- LoginAccess your ApplicationOr learn more about our programmes and applyAccess MyINSEAD
Professor of Strategy
Huy Q., Mintzberg H. (2003). The Rhythm of Change MIT Sloan Management Review, 44(4), pp. 79-85.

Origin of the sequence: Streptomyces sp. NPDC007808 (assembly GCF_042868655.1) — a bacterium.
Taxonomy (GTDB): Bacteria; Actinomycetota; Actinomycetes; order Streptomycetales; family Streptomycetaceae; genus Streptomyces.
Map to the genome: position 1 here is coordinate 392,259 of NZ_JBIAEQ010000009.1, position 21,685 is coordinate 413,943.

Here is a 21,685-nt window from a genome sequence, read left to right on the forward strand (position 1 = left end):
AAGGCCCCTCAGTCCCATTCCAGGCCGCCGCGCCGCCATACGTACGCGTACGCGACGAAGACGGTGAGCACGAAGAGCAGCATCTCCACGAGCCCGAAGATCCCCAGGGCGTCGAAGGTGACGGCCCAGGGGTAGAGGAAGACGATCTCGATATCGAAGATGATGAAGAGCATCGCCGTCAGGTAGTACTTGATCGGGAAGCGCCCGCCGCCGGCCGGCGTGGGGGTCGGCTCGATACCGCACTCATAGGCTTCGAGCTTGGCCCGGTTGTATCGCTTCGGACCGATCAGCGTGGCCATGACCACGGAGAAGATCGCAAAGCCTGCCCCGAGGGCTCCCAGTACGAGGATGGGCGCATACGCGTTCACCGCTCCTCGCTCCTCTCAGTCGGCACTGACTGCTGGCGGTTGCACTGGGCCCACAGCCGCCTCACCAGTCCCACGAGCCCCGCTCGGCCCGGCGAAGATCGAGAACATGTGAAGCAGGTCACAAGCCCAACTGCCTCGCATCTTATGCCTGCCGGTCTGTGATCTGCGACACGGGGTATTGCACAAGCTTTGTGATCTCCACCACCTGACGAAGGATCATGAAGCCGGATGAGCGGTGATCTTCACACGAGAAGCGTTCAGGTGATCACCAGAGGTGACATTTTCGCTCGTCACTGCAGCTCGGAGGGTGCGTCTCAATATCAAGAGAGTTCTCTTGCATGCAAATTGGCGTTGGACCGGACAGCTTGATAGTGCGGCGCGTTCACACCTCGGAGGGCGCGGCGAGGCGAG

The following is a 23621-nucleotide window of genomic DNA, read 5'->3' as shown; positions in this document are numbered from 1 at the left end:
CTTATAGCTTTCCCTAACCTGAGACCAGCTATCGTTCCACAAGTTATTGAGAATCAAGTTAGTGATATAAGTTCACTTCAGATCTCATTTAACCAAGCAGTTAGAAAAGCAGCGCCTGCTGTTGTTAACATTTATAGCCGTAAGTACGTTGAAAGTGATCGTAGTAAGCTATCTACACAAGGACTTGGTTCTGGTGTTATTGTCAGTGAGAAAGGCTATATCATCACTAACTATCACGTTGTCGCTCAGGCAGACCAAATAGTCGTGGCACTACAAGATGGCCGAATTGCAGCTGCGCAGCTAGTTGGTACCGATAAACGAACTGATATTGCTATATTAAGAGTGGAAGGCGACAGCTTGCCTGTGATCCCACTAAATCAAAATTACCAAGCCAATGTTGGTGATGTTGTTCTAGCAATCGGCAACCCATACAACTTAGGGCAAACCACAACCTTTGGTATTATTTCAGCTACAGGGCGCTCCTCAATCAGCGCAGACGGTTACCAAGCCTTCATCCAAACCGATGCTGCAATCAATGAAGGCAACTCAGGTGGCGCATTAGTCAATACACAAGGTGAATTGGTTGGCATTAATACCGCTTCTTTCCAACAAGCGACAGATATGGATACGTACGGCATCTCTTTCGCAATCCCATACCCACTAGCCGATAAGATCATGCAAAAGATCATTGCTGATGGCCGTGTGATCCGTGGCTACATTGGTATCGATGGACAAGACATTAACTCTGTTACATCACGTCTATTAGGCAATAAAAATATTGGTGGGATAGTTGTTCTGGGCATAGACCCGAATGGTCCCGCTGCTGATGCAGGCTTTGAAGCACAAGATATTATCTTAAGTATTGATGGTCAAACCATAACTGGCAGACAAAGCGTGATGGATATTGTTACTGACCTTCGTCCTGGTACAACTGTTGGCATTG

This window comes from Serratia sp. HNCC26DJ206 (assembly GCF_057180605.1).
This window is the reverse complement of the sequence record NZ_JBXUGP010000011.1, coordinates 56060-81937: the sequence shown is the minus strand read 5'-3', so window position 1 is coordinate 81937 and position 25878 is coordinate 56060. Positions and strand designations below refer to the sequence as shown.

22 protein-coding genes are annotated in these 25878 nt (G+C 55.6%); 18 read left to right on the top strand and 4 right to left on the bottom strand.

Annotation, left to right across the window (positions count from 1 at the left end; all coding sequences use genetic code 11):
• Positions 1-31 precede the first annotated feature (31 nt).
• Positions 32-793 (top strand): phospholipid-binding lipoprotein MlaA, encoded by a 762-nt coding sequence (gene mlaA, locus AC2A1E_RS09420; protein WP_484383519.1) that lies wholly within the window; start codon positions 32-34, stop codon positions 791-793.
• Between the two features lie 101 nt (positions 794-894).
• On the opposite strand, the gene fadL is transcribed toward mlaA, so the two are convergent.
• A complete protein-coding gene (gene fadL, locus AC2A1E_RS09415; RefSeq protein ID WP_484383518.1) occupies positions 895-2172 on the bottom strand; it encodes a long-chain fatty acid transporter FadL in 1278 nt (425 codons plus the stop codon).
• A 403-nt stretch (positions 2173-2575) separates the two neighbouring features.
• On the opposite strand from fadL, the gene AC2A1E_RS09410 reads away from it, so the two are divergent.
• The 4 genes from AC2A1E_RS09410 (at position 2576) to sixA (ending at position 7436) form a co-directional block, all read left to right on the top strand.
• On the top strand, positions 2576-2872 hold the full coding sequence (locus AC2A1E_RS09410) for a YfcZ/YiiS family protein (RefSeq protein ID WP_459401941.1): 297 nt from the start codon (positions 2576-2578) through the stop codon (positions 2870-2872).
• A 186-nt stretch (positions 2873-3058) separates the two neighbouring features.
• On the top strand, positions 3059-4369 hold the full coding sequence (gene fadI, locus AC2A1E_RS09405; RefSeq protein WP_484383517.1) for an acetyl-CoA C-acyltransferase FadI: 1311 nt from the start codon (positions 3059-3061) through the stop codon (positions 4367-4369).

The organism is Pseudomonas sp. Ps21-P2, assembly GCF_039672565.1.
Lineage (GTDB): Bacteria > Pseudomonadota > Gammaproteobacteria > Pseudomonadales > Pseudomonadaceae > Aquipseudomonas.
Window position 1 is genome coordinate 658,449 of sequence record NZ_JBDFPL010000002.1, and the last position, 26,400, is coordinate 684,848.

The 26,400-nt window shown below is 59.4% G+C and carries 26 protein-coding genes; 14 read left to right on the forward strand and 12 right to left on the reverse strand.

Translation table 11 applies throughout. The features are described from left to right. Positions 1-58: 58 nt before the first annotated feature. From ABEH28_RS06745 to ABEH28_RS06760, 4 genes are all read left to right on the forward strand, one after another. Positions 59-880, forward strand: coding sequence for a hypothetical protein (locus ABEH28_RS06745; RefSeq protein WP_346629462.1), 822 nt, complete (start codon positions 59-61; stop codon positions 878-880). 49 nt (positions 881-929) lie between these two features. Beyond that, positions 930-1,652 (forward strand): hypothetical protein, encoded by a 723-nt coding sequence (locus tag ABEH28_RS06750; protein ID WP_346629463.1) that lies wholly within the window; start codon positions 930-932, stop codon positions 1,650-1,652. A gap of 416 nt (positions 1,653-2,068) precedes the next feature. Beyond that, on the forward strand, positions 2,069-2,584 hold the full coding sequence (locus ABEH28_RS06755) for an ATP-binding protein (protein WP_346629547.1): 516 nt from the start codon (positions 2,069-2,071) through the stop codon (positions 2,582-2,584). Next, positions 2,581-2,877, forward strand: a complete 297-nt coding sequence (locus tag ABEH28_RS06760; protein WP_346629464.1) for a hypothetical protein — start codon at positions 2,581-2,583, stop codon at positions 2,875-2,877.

Organizational change has to be managed with a profound appreciation of stability. Accordingly, there are times when change is sensibly resisted, for example, when an organization should simply continue to pursue a perfectly good strategy.The authors propose a framework whereby pragmatic, coherent approaches to thinking about change can be explored. They first outline three main processes of change: dramatic, systematic, and organic. Because dramatic change alone can be just drama, systematic change by itself can be deadening, and organic change without the other two can be chaotic, they must be combined or, more often, sequenced and paced over time, creating a rhythm of change. Based on their research, the authors have seen this symbiosis happening in three main modes.Revolution is dramatic, but often comes from organic origins and later requires systematic consolidation. Reform is largely systematic, but has to stimulate the organic and can sometimes be driven by the dramatic. And Rejuvenation is fundamentally organic, but usually must make use of the systematic, and its consequences can be inadvertently dramatic. In illustrating this framework, they cite older examples alongside newer ones, which helps them to make another crucial point: the problem with change is the present.That is, an obsession with the new tends to blind managers to the fact that the basic processes of change and continuity do not change.